Anyone who works a desk job can relate to just how likely it is for all of these factors to coincide, even though it may seem like a perfect storm of coincidences to some. Additionally, they probably suffer from back pain from sitting at a desk all day.
Sedentary Lifestyle: Back and Leg Pain When Sitting
Back and leg pain when sitting is commonly caused by sedentary lifestyles and desk jobs. In spite of the fact there are many ways to treat this problem, prevention is always the best option.
The latest ergonomic trends for U.S. workers are eye-opening:
- The average American spends more than eight hours a day sitting down.
- The death rate increases by 71 percent with a sedentary lifestyle.
- Physical fitness in the United States ranks 143 out of 168 countries.
- Physical inactivity is more prevalent among women than among men.
- Physical inactivity is linked to 6 percent of deaths worldwide.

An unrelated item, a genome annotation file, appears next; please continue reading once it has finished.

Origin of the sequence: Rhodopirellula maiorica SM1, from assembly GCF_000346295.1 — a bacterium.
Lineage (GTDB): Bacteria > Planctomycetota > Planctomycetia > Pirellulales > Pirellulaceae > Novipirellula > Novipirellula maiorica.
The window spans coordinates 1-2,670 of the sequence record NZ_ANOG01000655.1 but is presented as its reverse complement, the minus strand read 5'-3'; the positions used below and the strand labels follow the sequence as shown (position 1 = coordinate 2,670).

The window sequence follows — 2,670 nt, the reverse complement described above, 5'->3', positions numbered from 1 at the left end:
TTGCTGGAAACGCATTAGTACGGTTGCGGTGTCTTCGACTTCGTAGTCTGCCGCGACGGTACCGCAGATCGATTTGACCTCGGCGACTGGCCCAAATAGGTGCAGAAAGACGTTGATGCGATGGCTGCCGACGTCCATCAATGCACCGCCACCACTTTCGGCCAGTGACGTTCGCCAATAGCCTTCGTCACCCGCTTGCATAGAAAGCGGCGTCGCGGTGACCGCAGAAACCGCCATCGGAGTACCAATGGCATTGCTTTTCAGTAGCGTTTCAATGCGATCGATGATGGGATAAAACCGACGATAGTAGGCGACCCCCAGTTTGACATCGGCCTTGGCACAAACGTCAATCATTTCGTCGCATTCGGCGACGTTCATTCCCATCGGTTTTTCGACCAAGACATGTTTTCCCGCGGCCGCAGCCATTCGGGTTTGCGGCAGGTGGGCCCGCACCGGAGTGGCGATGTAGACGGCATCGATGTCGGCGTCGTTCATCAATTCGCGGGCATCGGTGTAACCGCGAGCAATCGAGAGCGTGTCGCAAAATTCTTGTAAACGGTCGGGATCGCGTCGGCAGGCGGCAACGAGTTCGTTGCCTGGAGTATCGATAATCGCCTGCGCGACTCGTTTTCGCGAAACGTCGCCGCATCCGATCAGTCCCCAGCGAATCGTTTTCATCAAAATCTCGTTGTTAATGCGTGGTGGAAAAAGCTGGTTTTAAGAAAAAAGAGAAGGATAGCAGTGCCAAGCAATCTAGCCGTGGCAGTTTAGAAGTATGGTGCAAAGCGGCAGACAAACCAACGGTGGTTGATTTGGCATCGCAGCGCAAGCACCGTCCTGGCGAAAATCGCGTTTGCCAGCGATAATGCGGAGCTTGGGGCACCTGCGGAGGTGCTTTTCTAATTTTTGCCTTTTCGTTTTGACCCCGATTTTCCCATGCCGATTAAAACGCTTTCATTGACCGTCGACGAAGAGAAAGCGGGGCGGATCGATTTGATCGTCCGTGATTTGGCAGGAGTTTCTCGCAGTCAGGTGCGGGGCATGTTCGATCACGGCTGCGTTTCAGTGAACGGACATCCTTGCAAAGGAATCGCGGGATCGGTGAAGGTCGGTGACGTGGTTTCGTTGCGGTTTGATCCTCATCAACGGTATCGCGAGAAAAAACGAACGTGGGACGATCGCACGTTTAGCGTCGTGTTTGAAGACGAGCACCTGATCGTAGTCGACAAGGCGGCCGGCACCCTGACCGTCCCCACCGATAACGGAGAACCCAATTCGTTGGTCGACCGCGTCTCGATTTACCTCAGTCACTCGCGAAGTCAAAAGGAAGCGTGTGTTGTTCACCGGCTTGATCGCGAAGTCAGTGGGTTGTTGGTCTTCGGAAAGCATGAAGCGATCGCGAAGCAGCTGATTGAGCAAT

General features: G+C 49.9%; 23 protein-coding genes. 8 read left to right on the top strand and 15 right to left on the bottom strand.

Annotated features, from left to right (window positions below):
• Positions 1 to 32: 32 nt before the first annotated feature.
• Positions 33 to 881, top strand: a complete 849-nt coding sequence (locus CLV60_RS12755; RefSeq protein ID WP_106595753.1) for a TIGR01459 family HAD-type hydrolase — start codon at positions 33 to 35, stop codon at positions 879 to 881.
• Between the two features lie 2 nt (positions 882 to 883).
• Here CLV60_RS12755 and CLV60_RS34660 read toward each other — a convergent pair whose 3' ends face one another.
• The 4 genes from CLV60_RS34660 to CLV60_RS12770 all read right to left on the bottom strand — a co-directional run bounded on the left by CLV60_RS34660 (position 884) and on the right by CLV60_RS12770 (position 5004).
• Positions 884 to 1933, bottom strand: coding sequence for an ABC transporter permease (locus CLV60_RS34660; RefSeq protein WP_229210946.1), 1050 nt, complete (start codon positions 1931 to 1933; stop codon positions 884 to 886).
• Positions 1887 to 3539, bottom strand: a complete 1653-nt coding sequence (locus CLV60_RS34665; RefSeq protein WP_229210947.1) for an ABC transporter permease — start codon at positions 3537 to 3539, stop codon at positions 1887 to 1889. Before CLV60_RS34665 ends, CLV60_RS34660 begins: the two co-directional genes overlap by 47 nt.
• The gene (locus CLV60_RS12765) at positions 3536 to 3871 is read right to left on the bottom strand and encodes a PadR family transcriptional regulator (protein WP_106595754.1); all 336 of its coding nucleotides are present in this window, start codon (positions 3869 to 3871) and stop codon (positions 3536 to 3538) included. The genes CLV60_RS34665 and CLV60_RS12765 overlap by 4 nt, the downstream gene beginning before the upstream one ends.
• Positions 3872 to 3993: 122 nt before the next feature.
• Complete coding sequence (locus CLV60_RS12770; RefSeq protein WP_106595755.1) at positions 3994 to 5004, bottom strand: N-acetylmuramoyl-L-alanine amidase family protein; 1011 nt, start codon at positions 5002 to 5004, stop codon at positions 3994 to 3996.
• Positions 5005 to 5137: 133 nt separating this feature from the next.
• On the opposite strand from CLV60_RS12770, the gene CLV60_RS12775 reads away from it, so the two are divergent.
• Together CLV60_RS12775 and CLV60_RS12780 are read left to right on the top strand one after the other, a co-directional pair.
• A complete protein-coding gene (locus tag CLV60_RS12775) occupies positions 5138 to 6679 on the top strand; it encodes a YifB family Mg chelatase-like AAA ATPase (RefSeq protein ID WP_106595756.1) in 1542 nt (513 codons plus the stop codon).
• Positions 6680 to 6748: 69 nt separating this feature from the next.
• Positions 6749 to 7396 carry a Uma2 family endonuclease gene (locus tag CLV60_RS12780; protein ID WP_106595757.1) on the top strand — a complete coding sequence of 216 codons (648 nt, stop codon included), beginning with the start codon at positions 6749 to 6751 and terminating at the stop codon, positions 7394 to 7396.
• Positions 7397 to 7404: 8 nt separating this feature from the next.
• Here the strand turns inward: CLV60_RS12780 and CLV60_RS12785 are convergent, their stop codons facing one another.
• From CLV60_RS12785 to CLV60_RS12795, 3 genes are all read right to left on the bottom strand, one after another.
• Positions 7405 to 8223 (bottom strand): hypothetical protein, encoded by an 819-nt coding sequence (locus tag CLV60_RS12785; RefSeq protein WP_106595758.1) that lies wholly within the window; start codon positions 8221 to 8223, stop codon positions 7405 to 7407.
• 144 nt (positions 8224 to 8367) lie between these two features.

- The risk of death is 55 percent lower for people who sit for less than 30 minutes at a time.
- Sedentary behavior increases the risk of cardiovascular disease by 147 percent.
- There is a 66 percent increase in cancer risk associated with sedentary behavior.
- The risk of diabetes increases by 112 percent when you sit for long periods of time.
- Depression, dementia, and Alzheimer’s are much more likely to develop in people who sit for more than seven hours a day.
- There has been an 83 percent increase in sedentary jobs since 1950.
- By moving just two minutes every hour, premature death risks can be reduced by 33 percent.
A pain-free future begins with being aware of the dangers of these lifestyles and career choices. As your back of legs hurt when sitting, remember these facts. Use them to help you make some healthier, ergonomic choices.
Treatment for Back and Leg Pain When Sitting
So what does back and leg pain when sitting have to do with trigger points? We’re glad you asked.